Insight


Goffredo Mameli and the Canto degli Italiani

A special space is devoted to Goffredo Mameli, young poet and Young Italy patriot who wrote the words of the Canto degli Italiani, better known as “Mameli’s Hymn” or “Fratelli d’Italia”, which, after World War II, would become the Italian national anthem.
Born in Genoa on 5 September 1827 (Piazza San Bernardo, n.30), son of Giorgio, Sardinian military office, loyal to House of Savoy, and Adelaide Zoagli Lomellini, marchioness and childhood friend of Giuseppe Mazzini, whose aspirations she admired and supported. At thirteen he was enrolled in the Pious Schools of the Piarist Order, where he received a liberal education – as opposed to the canonical Jesuits rule. He then began studying Philosophy at university until he was admitted to the degree course in Law, where he was enrolled until 6 December 1847.
He initially joined the Entelema Society (founded in Chiavari in 1846, it then spread to university circles in Genoa) due to his interest towards history and literature first, then towards politics. Mameli soon became a leading figure for many young people fascinated with the ideals of national unity and republican government advocated for by Giuseppe Mazzini, as well as a protagonist of the first demonstrations aimed at obtaining constitutional reforms from King Carlo Alberto.
In March 1848, he left Genoa with three hundred volunteers and headed to Milan to support Italian patriots who were arising against the Austrian government, actively taking part in the first War of Independence. After Pope Pius IX’s escape to Gaeta, he was among the first to reach Rome in 1849, where the Republic was declared on 9 February 1849 and where he died defending it on 6 July, at only 21 years of age.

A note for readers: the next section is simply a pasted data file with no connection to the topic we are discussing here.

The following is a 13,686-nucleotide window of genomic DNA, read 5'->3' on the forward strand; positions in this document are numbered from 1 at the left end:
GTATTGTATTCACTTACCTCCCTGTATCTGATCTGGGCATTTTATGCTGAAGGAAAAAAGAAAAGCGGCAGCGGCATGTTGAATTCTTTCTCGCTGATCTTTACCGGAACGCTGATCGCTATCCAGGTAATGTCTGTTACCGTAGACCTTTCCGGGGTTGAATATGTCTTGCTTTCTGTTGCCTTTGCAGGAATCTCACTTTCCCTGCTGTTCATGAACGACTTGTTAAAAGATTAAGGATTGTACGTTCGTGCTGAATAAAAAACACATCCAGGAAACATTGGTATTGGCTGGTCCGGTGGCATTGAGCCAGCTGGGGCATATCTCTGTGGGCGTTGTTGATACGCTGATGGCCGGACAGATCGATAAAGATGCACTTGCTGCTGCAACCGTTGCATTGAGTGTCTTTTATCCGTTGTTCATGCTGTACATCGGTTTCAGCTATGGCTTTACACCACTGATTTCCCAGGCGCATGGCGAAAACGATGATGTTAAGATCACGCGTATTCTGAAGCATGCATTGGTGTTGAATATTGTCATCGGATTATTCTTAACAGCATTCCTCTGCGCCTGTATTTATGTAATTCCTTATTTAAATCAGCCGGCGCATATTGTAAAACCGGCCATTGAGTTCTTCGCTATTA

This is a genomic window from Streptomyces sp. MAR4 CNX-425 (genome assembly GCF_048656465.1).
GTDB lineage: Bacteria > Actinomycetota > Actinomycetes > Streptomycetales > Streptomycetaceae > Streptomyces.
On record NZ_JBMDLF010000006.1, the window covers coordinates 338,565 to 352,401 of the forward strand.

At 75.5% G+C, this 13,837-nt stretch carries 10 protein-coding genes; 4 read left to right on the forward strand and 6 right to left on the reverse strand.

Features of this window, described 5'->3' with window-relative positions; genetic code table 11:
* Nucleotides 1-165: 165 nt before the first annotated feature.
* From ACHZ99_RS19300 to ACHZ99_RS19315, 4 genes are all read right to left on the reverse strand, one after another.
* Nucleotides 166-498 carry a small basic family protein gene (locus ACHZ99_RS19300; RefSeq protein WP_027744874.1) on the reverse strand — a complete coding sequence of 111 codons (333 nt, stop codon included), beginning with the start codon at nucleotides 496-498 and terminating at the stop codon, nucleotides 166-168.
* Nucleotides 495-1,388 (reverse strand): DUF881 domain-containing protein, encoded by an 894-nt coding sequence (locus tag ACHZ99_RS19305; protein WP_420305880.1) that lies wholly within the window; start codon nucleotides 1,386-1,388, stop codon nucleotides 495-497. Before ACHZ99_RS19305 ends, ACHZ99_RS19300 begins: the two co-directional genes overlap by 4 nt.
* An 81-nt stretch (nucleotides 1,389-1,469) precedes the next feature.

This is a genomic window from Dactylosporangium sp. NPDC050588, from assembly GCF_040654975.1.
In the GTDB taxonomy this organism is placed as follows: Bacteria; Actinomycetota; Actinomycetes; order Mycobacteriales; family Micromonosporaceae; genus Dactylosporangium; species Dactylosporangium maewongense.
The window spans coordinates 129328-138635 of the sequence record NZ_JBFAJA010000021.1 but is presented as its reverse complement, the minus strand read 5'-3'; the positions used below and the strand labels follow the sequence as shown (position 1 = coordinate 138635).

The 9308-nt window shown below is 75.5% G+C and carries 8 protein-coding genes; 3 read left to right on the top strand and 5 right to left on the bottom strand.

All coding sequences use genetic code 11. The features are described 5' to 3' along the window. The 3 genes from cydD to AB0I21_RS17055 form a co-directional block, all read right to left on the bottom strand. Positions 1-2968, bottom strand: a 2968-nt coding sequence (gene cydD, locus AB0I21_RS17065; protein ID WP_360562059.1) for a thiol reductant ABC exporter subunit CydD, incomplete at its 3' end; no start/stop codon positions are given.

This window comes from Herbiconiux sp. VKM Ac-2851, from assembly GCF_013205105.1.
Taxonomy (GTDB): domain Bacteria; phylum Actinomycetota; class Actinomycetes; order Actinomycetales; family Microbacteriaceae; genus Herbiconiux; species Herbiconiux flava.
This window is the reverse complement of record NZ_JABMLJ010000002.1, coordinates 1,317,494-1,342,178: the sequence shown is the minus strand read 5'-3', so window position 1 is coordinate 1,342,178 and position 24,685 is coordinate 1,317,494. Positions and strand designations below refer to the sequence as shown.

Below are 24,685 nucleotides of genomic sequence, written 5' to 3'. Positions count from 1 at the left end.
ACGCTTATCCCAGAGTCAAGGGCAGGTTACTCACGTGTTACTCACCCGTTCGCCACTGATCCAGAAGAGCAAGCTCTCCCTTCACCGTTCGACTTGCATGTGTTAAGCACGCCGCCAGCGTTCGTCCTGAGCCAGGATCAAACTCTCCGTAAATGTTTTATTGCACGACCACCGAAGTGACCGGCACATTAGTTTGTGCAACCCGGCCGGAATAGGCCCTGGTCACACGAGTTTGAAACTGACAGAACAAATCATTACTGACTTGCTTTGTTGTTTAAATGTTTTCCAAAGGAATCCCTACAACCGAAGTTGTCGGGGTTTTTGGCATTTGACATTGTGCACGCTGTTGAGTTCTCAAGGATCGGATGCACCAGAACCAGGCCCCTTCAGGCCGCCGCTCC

In the area devoted to him, the Museum displays the first handwritten draft of the Canto degli Italiani, as part of a notebook containing poems and notes. Written in the autumn of 1847 by a 20 years old Goffredo Mameli, on November of the same year the poem was set to music in Turin by the fellow Genoese Michele Novaro. The hymn was played in public for the first time in Genoa, on 10 December 1847, during the first major public demonstration of the Risorgimento; it thus rose to become a symbol of national unity together with the tricolour flag, and spread across Italy. When he composed his Hymn of the Nations in 1862, together with La Marsellaise for France and God save the Queen for England, Giuseppe Verdi chose the Canto degli Italiani as representative for Italy, despite the official national anthem at the time being the Marcia Reale (Royal March) – in use since King Carlo Felice of Sardinia’s reign, and then extended to the Kingdom of Italy.

 
 
Giuseppe Mazzini, from Genoa to Europe

Heart of the exhibition, the rooms of the apartment once inhabited by the Mazzini family offer visitors an important insight into the long and intense life lived by the “Apostle” of the Italian Risorgimento.
Born in Genoa on 22 June 1805 – technically a “French citizen”, as Liguria had just been annexed to the French Empire – from his earliest years he embraced ideals of independence and unity, and throughout his life he strived to achieve them.
His relationship with both parents was crucial: his mother, Maria Drago, greatly influenced Giuseppe’s spiritual education, and provided him with both moral and material support during the most difficult stages of his human and political life – as can be inferred by their frequent correspondence. His father Giacomo, a doctor, supported him just as much, although divergences arose over the years regarding his son’s political activity.